It doesn't help when the original medication you were prescribed makes you sick. Much of Tuesday morning between the hours of about 4.30-8.30 were spent rolfing royally into the toilet (miraculously failing to wake Emma), and yet managing not to feel any less sick. It was a bit like the verbal diaorrhea from which David Cameron suffers. It doesn't matter how much he spews out, there is always more.

Medication successfully changed (Emma had to take a day off work as any effort pick up my own prescription would have ended in certain death), I was now mercifully rolf-free. Cleverly, vindictevely, the pain even took a break through most of Wednesday. This devious criminal mastermind persuaded me that it would be safe to return to work on Thursday, and then pounced once more on it's victim. This morning was spent bent double in front of my desk like a recently befallen Italian footballer, while two Ibuprofens later I was visited by a deep-rooted conviction that I was again going to splurge a pretty pattern, only this time over my desk. It could have been the cheese and onion sandwich I ate for lunch, or it could have been the chocolate or the crisps. You decide.

At the moment there is calm once more. But then I haven't eaten since lunchtime (even turning down free cake at work) and it is now 8.52pm. The question of whether to go to work in the morning offers something of a dilemma. If I am ok between now and 7.00 tomorrow morning I will find it hard to justify taking another day off sick. But then when I get there I am vulnerable to the kind of attacks experienced today.

All of this no doubt stems from kidney problems caused by my outright refusal to look after said organs as a youth. Twelve pints of lager on a Thursday, Friday and Saturday is inadvisable for someone so prone to kidney defects (the biff factor again). Even now, as soon as my current course of anti-biotics is over I will be piling Budweiser down my neck as if it is the antidote to my recently earned snake bite. I never learn, but then learning would make life an awful lot more dull.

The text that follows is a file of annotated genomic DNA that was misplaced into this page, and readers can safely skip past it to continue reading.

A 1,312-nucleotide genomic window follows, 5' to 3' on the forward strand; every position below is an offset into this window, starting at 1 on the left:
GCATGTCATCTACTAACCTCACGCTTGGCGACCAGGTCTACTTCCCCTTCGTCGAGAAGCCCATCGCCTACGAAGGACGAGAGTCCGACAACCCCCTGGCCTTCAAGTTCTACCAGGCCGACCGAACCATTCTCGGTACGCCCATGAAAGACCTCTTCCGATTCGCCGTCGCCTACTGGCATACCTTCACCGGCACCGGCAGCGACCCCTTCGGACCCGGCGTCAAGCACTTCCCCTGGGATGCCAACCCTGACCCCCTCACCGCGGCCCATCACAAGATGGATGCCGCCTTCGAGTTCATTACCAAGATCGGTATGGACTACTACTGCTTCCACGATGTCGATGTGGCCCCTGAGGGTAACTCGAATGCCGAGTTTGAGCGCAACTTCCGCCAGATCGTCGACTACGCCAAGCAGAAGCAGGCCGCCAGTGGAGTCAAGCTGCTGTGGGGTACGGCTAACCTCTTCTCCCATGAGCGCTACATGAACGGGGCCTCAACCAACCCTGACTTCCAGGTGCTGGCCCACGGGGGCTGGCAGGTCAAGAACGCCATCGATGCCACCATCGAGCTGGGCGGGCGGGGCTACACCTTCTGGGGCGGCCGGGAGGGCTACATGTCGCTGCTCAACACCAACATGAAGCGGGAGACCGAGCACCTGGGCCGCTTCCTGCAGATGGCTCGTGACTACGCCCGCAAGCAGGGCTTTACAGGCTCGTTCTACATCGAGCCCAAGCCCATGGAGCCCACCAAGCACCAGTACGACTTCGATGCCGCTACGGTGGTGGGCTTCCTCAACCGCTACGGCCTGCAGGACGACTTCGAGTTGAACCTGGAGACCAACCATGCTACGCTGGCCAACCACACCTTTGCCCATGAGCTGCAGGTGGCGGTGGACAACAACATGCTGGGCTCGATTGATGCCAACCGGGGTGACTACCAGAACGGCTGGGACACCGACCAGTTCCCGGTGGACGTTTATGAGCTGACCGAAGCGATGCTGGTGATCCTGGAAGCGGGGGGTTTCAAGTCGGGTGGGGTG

Who wants to live forever? Not me. Not with a bloody urinary tract infection anyway.

Thursday, 6 May 2010

A Huge Election

Yes that title is a double entendre. Well spotted.

So anyway today is a bit of a special day as it the day when the great, good and Russel Brand go to the polls to elect their new government. We only get this chance once every four or five years (even I don't care about By-Elections) so here's why it is so important that you cast your vote today.

Or should I say it is important that you 'did' cast your vote. It is 9.56pm as I write, and the aforementioned polls close in four minutes. At which point the counting will begin, the BBC will whip out it's trusty swingometer, and the race for Number 10 will really be on.

From chatting (possibly a little too heatedly at times) to friends it becomes clear that many people are unsure who to vote for. This could be because, as the author Will Self recently said, you can slide an anorexic cigarette paper between the two main parties in terms of their ideology. What you are left with therefore is a battle between personalities, which is terrifying given that we are now a nation of people who think nothing of sitting in front of our television every summer morning watching some publicity-hungry moron sleep.

But we're not talking tv, so let's drag this back to the plot. I'm trying not to think about the fact that the same people who made SuBo famous are charged with the responsibility of electing a new government. Unfathomably, I retain enough faith in humanity to think that people might actually take this seriously and will have considered their political position before voting.

Not that I am trying to sway anyone to vote one way or another. At the last count I had a readership of eight. This is hardly enough to write a political piece likely to change the result in any constituency. Even if I wanted to write a persuasive piece on this it would be a fruitless pursuit. It is now 10.10pm. The polls are closed and Jeremy Vine is telling me all about the Conservatives Battleground.

What I can tell you is that in my constituency the Labour Party is unbeaten in General Elections for 45 years. The current MP is one Shaun Woodward, a former Conservative MP who switched allegiances shortly after Blairism became cool, and is now Northern Ireland Secretary. He rarely visits St.Helens and has a personal assistant called William whose job it seems is to be as unhelpful as possible. Woodward was placed in St.Helens South simply because we were considered one of the few seats Labour had in which a former Tory would be tolerated. People here just vote Labour by and large, because they still beleive in social justice.